LLC. led by Andrew Barroway, on August 5, 2013. On June 27, 2014, the team changed its geographic name from "Phoenix" to "Arizona", modified its secondary logo. On June 26, 2015, the team introduced updated jerseys for the 2015–16 NHL season; the Coyotes continue to be at odds with the city of Glendale and the use of Gila River Arena, but has signed a lease through the 2018–19 season. The team began play as the Winnipeg Jets, one of the founding franchises in the World Hockey Association; the Jets were the most successful team in the short-lived WHA, winning the Avco World Trophy, the league's championship trophy, three times and making the finals five out of the WHA's seven seasons. It became one of the four teams admitted to the NHL as part of a merger when the financially struggling WHA folded in 1979. However, the club was never able to translate its WHA success into the NHL after the merger; the merger's terms allowed the established NHL teams to reclaim most of the players that had jumped to the upstart league, the Jets lost most of their best players in the ensuing reclamation draft.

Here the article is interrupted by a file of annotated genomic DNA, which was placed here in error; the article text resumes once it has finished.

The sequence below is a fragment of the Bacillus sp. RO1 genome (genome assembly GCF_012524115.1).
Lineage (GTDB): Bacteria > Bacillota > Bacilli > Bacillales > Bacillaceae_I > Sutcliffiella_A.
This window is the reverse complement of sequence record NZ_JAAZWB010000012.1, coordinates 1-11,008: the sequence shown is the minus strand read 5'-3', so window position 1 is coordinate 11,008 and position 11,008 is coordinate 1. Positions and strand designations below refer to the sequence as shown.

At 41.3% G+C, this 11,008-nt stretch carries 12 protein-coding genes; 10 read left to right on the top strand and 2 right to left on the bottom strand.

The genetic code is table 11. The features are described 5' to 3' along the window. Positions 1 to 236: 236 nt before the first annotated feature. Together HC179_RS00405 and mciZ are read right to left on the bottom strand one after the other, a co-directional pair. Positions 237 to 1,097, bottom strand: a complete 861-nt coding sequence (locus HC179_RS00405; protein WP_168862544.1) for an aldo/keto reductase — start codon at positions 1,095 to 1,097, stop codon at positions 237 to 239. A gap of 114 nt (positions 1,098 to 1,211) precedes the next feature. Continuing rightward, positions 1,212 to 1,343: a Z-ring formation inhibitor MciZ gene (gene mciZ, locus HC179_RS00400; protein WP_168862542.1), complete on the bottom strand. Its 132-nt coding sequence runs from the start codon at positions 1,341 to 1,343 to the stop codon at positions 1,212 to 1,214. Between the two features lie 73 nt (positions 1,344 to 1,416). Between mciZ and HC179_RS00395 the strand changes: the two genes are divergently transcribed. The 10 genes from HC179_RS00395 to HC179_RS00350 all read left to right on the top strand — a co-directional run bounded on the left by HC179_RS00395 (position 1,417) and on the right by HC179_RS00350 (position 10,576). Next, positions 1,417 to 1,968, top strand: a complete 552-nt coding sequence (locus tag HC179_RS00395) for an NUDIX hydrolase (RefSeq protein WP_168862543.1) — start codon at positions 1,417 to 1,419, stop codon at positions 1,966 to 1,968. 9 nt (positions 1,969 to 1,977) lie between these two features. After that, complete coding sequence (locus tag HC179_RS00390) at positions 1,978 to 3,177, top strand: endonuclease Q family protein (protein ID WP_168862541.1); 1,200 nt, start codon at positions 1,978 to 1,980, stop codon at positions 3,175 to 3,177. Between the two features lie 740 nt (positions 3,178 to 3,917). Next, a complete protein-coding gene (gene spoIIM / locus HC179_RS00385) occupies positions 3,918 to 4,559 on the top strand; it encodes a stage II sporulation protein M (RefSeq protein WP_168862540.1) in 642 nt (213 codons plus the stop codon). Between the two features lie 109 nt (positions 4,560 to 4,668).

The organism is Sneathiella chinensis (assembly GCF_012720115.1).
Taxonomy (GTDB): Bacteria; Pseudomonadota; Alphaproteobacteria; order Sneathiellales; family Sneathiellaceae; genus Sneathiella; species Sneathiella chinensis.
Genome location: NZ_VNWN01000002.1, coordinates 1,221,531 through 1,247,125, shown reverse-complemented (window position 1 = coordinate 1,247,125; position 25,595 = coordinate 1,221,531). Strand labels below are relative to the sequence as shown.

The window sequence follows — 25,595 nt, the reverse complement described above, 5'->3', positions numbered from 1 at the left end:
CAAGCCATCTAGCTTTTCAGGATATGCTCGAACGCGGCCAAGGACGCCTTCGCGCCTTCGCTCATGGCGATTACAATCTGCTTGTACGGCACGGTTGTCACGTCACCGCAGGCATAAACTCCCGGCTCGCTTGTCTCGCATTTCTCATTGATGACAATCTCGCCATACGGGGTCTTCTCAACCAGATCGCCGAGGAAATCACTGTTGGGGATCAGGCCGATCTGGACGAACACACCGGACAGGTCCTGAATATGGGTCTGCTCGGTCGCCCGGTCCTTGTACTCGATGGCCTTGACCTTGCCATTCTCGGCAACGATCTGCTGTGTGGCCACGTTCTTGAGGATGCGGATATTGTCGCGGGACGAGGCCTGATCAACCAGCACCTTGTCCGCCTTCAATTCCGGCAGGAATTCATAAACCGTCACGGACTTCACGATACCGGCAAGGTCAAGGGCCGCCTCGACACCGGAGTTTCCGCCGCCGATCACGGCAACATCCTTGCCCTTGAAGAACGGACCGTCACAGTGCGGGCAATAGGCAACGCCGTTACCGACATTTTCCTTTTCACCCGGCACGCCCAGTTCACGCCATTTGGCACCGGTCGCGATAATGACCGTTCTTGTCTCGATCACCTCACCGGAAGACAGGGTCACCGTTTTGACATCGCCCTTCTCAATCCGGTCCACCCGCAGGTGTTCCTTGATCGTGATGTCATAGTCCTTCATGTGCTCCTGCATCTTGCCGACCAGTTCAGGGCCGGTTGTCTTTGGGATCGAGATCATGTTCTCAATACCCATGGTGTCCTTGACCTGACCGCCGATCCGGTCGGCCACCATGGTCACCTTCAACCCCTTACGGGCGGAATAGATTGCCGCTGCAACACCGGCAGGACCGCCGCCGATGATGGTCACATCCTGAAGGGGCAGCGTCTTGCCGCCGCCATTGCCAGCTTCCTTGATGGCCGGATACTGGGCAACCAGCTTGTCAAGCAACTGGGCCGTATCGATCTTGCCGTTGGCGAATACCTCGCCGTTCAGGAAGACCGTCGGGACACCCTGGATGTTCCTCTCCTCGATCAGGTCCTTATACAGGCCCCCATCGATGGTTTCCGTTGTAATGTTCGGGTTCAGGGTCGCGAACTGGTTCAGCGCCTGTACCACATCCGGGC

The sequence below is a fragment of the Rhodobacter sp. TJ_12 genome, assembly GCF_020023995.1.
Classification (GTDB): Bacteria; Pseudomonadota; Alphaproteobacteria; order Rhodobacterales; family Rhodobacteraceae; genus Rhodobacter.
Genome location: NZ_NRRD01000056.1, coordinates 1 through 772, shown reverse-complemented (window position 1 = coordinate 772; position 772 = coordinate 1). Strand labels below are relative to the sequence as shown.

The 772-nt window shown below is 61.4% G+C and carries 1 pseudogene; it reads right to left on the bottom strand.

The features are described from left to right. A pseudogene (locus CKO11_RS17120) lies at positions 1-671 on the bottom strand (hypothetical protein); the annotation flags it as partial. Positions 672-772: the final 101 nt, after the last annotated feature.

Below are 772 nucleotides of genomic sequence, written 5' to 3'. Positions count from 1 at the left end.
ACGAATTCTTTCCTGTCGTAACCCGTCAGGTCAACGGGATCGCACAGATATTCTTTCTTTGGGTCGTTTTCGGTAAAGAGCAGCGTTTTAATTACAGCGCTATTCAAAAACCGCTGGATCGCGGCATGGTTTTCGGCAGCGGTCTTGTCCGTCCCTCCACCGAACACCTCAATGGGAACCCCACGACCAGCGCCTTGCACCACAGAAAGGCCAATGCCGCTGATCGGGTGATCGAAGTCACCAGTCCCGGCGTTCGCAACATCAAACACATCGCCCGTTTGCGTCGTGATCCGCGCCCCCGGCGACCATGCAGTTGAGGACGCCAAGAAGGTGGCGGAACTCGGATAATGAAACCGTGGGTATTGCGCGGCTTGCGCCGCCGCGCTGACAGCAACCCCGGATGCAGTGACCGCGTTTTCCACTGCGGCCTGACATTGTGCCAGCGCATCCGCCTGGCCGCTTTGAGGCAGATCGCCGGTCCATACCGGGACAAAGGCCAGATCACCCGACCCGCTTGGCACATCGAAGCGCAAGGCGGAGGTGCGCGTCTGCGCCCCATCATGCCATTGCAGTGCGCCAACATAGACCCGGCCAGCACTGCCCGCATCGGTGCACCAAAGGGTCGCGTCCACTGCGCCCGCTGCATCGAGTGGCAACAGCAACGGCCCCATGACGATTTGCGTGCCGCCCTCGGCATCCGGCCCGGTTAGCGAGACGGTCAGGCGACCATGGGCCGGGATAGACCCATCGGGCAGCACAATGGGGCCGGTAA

As a result, they finished last in the NHL during their first two seasons, including a nine-win season in 1980–81, still the worst in franchise history. However, they recovered quickly, making the playoffs 11 times in the next 15 seasons, but the Jets only won two playoff series due to being in the same division as the powerful Edmonton Oilers and Calgary Flames. Because of the way the playoffs were structured for much of their Winnipeg run, the team was all but assured of having to defeat either the Oilers or the Flames to reach the Conference Finals. In 1984–85, for instance, they finished with the fifth-best record in the NHL, only to be eliminated by the Oilers in the division finals. Two seasons they dispatched the Flames in the first round, only to be eliminated again by the Oilers in the division finals; the franchise would not win another playoff series for 25 years. The Jets ran into financial trouble. Winnipeg was the second-smallest market in the NHL for most of the Jets' existence, after the Quebec Nordiques moved to Denver in 1995 to become the Colorado Avalanche, it became the smallest market.